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Pass On Grass

In the 70s, a bunch of hippies in the mile-high city of Denver came up with a great idea. Tasked by the water department to find a way to conserve the city’s liquid resources, they coined the term “xeriscape” (from the Greek xeros, meaning “dry”) and began a movement toward embracing the wild beauty of plants that thrive naturally in the area and moving away from planting thirsty, non-native grass.  For poetry’s sake, we’ll say passing on grass is also a groovin’ way to stick it to the Man, add some magical mystery to your house, and save on bread.  Dig?

Now just because you may not live in a dry area doesn’t mean xeriscaping isn’t for you.  Like we said, going grassless also sets you apart from the endless rows of cookie-cutter lawns in your ‘hood, gives you a garden to get lost in (all the best stories have gardens), and saves you cash.  Here’s how it works.

Xeriscaping 101 teaches a few basic things: landscape with plants native to your area, decorate with pretty stones and pavers to cut down on grassy square footage, mulch like crazy, and arrange your garden strategically.  For example, use low-water plants on the west and south walls of your abode and plants that need more water on the north and east walls.  Simple, right?  The idea is to avoid mixing plants that have different watering needs, thereby reducing the overall amount of water that is ultimately wasted.  Get it?

“But isn’t water renewable?” you ask.  Yes, it is, but purifying and distrubuting it uses energy that is not.  And, using low-water, native plants can also reduce the amount of fertilizer, pesticides, and growth-aid chemicals that usually go with getting grass and non-native flowers to grow.  That saves you money and lessens your impact on the environment. When planted correctly, xeriscapes even cut the amount of time you spend hunched over in the sun, coaxing your plants to flourish, or choking on the fumes of your lawnmower.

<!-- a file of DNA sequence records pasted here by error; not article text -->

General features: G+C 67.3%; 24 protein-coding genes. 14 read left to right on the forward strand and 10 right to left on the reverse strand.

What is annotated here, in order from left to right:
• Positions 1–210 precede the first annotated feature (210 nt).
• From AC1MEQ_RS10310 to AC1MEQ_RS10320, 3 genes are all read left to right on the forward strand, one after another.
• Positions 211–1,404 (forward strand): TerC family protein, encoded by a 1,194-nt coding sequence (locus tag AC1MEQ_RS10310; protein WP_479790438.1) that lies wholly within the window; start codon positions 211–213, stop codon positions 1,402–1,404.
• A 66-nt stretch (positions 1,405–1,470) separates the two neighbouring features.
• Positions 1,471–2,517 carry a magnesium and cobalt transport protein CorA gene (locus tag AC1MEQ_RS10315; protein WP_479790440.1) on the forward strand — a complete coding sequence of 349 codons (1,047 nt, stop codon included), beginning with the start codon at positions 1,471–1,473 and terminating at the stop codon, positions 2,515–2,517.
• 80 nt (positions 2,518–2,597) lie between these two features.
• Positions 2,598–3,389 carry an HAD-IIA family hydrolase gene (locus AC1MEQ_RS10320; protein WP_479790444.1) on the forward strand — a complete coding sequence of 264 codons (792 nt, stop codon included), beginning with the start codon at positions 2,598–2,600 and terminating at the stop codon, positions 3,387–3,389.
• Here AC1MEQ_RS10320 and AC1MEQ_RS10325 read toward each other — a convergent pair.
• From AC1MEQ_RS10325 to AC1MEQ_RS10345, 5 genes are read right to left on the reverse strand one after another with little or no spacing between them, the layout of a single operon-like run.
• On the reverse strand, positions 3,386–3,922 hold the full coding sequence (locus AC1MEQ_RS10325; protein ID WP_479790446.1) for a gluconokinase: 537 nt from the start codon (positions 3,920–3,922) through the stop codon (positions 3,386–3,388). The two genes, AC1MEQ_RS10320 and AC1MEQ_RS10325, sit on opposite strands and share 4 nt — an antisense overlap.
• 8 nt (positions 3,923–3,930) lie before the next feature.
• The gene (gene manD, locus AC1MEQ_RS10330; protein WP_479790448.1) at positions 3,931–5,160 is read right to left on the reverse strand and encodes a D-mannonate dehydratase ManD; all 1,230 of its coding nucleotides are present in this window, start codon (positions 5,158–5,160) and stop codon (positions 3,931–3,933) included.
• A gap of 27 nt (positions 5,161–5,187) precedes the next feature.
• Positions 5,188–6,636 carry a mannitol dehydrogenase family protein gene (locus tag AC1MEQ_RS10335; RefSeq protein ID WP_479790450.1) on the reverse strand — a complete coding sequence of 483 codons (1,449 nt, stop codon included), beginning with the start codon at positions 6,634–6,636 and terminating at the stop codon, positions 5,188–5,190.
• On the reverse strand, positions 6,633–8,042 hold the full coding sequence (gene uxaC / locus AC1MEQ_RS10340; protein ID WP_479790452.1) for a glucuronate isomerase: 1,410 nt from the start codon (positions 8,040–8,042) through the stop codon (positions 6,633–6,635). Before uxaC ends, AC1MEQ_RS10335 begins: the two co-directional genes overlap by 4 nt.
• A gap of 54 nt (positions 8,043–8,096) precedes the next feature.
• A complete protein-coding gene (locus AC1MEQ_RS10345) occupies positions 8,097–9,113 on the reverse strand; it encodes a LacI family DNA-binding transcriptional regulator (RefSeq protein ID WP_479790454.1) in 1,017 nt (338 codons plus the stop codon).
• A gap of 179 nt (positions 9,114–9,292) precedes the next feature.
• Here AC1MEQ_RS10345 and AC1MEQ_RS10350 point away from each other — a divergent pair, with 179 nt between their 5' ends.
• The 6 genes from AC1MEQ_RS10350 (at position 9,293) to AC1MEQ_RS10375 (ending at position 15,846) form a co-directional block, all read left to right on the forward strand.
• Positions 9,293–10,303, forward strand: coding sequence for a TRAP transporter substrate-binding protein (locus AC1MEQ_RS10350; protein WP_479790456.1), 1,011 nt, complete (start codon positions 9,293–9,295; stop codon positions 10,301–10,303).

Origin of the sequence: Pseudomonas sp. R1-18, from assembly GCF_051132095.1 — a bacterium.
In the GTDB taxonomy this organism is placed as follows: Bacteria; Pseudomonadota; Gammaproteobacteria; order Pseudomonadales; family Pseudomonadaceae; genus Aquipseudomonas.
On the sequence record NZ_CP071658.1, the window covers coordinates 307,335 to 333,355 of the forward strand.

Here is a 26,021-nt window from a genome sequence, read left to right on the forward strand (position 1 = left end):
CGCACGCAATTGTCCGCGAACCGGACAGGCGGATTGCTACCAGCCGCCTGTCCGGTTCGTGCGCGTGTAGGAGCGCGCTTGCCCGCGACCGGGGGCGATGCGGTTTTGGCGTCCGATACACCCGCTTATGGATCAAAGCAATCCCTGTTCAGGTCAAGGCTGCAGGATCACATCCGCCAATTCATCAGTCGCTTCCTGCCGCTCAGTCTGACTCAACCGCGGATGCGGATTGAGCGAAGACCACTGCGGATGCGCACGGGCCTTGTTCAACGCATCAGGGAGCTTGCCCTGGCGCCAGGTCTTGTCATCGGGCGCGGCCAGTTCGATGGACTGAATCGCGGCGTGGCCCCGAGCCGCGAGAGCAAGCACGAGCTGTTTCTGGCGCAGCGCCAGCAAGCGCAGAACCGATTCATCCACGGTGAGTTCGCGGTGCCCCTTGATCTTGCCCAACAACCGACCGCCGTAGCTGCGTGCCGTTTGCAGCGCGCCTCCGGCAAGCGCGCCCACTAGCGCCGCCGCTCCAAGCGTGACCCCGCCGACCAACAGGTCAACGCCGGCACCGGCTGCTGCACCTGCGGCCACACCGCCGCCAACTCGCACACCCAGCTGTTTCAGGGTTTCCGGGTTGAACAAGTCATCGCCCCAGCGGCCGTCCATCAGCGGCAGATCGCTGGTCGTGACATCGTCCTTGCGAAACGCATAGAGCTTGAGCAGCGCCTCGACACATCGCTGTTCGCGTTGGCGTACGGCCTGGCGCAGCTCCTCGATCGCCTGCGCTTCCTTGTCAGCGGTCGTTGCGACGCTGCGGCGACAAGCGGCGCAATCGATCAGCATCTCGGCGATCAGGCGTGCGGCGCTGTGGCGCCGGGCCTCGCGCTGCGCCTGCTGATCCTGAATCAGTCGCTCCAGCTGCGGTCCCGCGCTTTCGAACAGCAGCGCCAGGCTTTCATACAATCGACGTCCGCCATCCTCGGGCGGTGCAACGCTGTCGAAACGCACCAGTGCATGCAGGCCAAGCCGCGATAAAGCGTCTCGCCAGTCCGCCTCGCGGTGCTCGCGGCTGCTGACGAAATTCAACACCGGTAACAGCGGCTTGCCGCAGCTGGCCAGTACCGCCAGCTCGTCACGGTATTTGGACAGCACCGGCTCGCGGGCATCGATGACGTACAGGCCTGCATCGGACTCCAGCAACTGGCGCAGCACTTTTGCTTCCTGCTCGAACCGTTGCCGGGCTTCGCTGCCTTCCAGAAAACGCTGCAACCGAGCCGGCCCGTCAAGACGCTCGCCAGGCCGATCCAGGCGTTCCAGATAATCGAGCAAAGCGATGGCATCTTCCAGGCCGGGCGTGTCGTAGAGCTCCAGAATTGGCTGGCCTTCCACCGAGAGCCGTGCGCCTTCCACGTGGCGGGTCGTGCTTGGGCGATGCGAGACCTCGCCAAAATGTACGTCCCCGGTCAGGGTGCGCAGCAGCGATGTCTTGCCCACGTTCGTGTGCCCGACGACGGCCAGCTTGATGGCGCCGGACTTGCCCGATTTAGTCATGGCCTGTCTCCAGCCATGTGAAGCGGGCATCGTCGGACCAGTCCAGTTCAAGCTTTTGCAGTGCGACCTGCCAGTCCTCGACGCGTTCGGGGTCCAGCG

Of course, the first step in cashing in on the benefits of moving toward a more sustainable lawn is to gather more information.  There are a few cool sites that have simple, practical ideas (like eartheasy.com), but be aware as you search for more information that xeriscaping is currently most popular in the western states, and, while much of the information about specific plants to use cites varieties that are drought-resistant, the key is to find plants native to your own area.

If you’re thinking you could get into this whole no-grass thing but don’t have the time or money for a major landscaping project right now, kudos to you!   There’s no need to shut down your computer and go rip up your lawn today, just test it out in a small area the next time you feel like getting dirty in your yard.  If you don’t have a grassy field in your domain at this point, that’s cool, too.  Sometimes just knowing about alternatives is the right step for now.

Photo credit: wfrc.org

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